5. Chipped Tooth

In comparison to a chip, a crown will not only improve the overall look but also provide protection to your damaged tooth.

2. Cracked Tooth

A dental crown is also recommended if you have a crack in your teeth. The crown can save your teeth from further damage. The dentist will place the crown after cleaning the crack.

4. A Missing Tooth

You can replace your lost tooth with a crown as a visible lost tooth can affect your smile or create other dental problems, like issues with your temporomandibular joint (TMJ).

6. After a Root Canal

A crown is set over a tooth that has undergone root canal therapy to provide more strength and safety.

Types of Dental Crowns

Metal Crowns

Metal crowns are the most solid crowns. They are made of gold, nickel, platinum or chromium. These crowns are best for rear teeth, which are used for extensive chewing. One of the drawbacks of this type of crown is its metallic color, which may not match the natural color of teeth. Hence it cannot be used for front teeth.

All-Ceramic or All-Porcelain

All ceramic or All Porcelain crowns are the best options for front teeth as they match well with your natural tooth color. These types of crowns are less durable than metal crowns and thus have a short life.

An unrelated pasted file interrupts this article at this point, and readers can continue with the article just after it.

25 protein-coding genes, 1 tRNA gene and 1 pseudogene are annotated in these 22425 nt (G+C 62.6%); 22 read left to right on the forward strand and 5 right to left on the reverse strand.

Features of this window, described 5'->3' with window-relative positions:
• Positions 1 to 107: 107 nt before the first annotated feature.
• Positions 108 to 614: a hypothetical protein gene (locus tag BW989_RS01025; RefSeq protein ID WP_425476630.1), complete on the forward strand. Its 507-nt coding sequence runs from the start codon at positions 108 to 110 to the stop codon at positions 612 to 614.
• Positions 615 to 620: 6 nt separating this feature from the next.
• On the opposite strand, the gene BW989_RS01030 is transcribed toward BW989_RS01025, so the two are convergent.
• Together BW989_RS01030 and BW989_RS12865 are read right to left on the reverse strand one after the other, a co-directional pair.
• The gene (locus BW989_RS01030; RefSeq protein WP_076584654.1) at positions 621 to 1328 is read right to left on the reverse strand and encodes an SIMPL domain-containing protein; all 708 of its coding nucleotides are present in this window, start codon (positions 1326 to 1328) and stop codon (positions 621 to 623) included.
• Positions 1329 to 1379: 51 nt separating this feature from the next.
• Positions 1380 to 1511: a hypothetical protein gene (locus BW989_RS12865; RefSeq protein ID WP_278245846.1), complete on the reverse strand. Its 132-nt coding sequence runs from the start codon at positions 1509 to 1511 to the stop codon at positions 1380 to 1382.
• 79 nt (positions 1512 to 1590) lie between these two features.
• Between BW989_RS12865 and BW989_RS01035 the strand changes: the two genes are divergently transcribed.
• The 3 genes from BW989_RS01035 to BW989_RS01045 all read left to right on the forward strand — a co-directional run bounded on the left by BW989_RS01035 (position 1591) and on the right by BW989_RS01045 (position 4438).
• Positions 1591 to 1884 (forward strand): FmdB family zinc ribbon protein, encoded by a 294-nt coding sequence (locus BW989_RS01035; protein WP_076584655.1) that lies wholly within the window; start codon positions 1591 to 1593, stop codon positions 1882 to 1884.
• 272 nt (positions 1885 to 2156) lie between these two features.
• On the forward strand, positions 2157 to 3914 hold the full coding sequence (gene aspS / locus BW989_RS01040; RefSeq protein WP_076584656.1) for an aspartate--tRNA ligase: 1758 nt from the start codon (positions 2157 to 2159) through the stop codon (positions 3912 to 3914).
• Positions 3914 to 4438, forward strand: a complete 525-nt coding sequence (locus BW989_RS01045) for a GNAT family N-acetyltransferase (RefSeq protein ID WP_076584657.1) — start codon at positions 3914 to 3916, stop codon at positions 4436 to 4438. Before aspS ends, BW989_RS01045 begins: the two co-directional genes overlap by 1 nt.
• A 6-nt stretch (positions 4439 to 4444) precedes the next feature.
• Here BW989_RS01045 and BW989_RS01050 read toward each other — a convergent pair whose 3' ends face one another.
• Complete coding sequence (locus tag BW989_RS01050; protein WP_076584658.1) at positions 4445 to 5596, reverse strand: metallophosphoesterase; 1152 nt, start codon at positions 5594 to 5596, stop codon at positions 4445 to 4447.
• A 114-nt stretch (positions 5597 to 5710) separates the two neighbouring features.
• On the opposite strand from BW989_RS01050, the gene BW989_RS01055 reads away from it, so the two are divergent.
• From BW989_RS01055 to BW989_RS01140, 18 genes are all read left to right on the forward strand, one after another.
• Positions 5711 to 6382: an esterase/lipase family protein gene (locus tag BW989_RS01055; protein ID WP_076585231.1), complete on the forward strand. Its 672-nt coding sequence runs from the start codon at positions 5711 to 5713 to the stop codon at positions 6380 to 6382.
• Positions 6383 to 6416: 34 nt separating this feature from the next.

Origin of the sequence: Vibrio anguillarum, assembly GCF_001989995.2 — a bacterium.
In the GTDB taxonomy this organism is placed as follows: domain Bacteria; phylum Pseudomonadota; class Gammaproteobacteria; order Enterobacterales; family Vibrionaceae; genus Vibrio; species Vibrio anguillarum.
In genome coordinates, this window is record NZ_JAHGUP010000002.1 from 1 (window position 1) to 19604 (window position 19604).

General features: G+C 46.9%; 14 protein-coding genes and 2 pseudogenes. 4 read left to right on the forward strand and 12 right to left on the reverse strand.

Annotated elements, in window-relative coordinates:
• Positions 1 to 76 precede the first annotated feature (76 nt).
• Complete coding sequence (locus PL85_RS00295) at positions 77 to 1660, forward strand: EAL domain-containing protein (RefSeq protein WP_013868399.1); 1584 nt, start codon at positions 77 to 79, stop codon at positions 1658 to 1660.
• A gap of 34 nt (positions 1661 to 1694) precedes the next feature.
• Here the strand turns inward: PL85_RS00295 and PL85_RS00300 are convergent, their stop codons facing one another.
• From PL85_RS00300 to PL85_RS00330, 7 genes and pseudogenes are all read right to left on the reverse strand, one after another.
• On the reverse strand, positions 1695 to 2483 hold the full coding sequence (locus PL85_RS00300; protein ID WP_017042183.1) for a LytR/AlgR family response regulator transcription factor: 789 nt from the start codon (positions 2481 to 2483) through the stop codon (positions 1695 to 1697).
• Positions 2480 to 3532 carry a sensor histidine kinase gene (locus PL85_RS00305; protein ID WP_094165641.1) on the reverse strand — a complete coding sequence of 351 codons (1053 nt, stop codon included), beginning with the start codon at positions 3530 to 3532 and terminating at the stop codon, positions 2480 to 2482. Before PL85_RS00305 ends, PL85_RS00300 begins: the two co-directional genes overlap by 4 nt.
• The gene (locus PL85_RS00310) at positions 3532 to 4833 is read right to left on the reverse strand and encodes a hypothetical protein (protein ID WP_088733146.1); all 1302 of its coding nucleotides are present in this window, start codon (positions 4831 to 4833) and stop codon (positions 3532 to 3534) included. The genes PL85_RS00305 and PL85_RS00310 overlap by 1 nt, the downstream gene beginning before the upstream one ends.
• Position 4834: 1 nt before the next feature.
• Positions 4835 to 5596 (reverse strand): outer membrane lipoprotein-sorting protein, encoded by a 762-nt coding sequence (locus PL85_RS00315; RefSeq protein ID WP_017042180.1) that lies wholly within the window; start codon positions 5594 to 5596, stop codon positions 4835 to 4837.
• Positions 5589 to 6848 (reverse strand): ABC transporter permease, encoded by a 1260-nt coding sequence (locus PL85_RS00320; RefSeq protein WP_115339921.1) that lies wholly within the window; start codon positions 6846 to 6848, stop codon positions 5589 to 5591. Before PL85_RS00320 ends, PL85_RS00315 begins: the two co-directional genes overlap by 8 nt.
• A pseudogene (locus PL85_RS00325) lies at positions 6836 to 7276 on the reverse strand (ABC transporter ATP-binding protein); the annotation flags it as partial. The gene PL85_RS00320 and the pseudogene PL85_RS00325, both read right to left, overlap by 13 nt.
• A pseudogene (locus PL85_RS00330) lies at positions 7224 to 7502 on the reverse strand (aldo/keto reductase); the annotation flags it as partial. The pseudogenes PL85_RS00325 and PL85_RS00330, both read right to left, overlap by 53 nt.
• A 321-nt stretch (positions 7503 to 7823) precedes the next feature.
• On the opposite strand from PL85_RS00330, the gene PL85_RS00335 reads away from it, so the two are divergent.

Porcelain and Metal Crowns

Just like a porcelain crown, a porcelain-and-metal fusion matches the shades of your teeth. But the metal line in the tooth is always visible, and it is not all-natural looking. Porcelain, on the other hand, is sometimes defenceless to chips and breaks. This type of crown is still used in specific work environments, and it is being dispensed with each ceramic crown, which is made of stronger glass hybrids like Lithium disilicate or solid zirconia.

All Resin

All Resin crowns are the least expensive crowns. Resin crowns are less protective as they can easily be chipped. Resins are mostly used in temporary crowns.

Benefits of Dental Crowns

It Is A Simple Procedure